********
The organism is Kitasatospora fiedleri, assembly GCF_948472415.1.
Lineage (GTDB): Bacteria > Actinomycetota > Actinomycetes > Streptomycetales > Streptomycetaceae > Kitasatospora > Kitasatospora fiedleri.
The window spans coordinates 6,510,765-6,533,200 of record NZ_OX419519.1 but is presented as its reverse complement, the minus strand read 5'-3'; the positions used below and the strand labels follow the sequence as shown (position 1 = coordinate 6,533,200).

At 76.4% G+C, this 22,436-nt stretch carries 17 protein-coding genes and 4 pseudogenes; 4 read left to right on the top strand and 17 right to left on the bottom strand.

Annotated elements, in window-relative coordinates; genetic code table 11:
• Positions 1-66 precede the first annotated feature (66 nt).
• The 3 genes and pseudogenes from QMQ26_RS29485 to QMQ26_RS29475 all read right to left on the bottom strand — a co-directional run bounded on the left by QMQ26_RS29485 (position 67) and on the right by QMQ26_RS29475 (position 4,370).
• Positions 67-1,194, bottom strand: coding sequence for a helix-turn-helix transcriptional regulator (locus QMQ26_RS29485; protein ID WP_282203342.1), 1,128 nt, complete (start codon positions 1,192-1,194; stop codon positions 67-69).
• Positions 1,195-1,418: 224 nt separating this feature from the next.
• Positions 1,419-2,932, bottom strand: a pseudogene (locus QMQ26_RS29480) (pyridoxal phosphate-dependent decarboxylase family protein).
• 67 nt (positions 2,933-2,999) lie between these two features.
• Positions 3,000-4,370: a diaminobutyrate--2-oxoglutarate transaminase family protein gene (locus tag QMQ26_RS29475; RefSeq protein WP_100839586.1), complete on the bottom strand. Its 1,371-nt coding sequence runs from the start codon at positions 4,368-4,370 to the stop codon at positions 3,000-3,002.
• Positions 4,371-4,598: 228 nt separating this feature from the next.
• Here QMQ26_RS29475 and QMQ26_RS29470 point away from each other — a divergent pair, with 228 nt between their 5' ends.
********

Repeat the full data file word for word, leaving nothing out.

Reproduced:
The organism is Kitasatospora fiedleri, assembly GCF_948472415.1.
Lineage (GTDB): Bacteria > Actinomycetota > Actinomycetes > Streptomycetales > Streptomycetaceae > Kitasatospora > Kitasatospora fiedleri.
The window spans coordinates 6,510,765-6,533,200 of record NZ_OX419519.1 but is presented as its reverse complement, the minus strand read 5'-3'; the positions used below and the strand labels follow the sequence as shown (position 1 = coordinate 6,533,200).

At 76.4% G+C, this 22,436-nt stretch carries 17 protein-coding genes and 4 pseudogenes; 4 read left to right on the top strand and 17 right to left on the bottom strand.

Annotated elements, in window-relative coordinates; genetic code table 11:
• Positions 1-66 precede the first annotated feature (66 nt).
• The 3 genes and pseudogenes from QMQ26_RS29485 to QMQ26_RS29475 all read right to left on the bottom strand — a co-directional run bounded on the left by QMQ26_RS29485 (position 67) and on the right by QMQ26_RS29475 (position 4,370).
• Positions 67-1,194, bottom strand: coding sequence for a helix-turn-helix transcriptional regulator (locus QMQ26_RS29485; protein ID WP_282203342.1), 1,128 nt, complete (start codon positions 1,192-1,194; stop codon positions 67-69).
• Positions 1,195-1,418: 224 nt separating this feature from the next.
• Positions 1,419-2,932, bottom strand: a pseudogene (locus QMQ26_RS29480) (pyridoxal phosphate-dependent decarboxylase family protein).
• 67 nt (positions 2,933-2,999) lie between these two features.
• Positions 3,000-4,370: a diaminobutyrate--2-oxoglutarate transaminase family protein gene (locus tag QMQ26_RS29475; RefSeq protein WP_100839586.1), complete on the bottom strand. Its 1,371-nt coding sequence runs from the start codon at positions 4,368-4,370 to the stop codon at positions 3,000-3,002.
• Positions 4,371-4,598: 228 nt separating this feature from the next.
• Here QMQ26_RS29475 and QMQ26_RS29470 point away from each other — a divergent pair, with 228 nt between their 5' ends.